"Unbelievable" spilled gas didn't explode, Fire Chief tells Eagan City Council

   Eagan firefighters feared an explosion when they arrived at the scene of a 500-barrel gasoline spill near Thomas Lake Jan. 8, the city's fire chief told city councilors during a discussion of the event.
   “We didn’t have an explosion, which is unbelievable with that amount of gasoline going down the street,” Eagan Fire Chief Mike Scott said, during an update about the event at Tuesday’s city council meeting. “It could have been a lot, lot worse.”
   Firefighters initially thought they were responding to a routine report of a gas leak, according to Scott. Such leaks or reports of the smell of gas are not uncommon at construction sites. When firefighters arrived at the Thomas Center Drive parking lot where a crew taking soil borings had struck a pipeline, they discovered it was, instead, a gasoline spill, with thousands of gallons of gasoline rapidly pouring onto the ground.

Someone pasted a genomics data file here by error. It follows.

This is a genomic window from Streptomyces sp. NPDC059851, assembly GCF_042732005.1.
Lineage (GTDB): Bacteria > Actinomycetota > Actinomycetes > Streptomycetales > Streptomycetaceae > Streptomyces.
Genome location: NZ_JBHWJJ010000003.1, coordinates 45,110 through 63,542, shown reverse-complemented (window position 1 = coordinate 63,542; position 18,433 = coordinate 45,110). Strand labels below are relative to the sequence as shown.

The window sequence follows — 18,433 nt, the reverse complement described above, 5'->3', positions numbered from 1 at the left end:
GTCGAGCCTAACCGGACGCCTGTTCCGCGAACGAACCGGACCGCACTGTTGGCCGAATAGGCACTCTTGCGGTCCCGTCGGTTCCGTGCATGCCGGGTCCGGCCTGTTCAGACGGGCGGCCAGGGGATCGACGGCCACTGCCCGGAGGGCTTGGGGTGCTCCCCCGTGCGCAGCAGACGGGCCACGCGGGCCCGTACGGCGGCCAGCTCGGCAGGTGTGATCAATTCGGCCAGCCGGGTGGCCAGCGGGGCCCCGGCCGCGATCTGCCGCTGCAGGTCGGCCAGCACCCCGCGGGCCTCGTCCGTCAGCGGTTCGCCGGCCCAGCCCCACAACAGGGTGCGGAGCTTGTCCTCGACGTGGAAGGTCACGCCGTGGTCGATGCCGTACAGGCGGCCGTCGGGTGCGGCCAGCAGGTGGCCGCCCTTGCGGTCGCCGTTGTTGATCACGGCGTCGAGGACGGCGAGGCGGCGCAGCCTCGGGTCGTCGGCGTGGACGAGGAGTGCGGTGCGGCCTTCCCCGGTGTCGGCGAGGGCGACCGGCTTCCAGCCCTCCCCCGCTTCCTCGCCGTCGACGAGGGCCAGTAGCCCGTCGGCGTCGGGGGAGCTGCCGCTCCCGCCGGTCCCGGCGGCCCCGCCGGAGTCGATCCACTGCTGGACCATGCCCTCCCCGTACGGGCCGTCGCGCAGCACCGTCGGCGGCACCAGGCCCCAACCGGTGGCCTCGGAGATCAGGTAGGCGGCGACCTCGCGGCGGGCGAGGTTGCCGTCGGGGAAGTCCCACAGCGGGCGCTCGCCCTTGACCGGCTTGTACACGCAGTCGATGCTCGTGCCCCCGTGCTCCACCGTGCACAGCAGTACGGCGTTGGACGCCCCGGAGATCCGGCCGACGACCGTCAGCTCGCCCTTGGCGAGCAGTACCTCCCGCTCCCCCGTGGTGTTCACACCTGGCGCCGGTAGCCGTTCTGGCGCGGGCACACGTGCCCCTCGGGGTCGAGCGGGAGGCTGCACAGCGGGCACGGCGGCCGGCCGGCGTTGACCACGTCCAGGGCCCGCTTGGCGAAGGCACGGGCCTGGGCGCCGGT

The health club and another business at the site were evacuated, Scott said. Emergency responders began checking for explosive levels of gas in the air. They found none. The strip mall across the street appeared to be safe and was not evacuated.
   As Scott and Eagan Police Chief James McDonald described the spill, it appeared that Eagan got lucky. A stray burning ember or carelessly tossed cigarette or less ice on nearby Thomas Lake could have brought catastrophe to an area surrounded by residential neighborhoods and an elementary school.
   “I’m told we’re fortunate it wasn’t more than a spill,” Mayor Mike Maguire said at the start of the discussion.
   “When you have a river of gasoline coming down a parking lot going out into a city street, you don’t want an ignition source,” Scott said.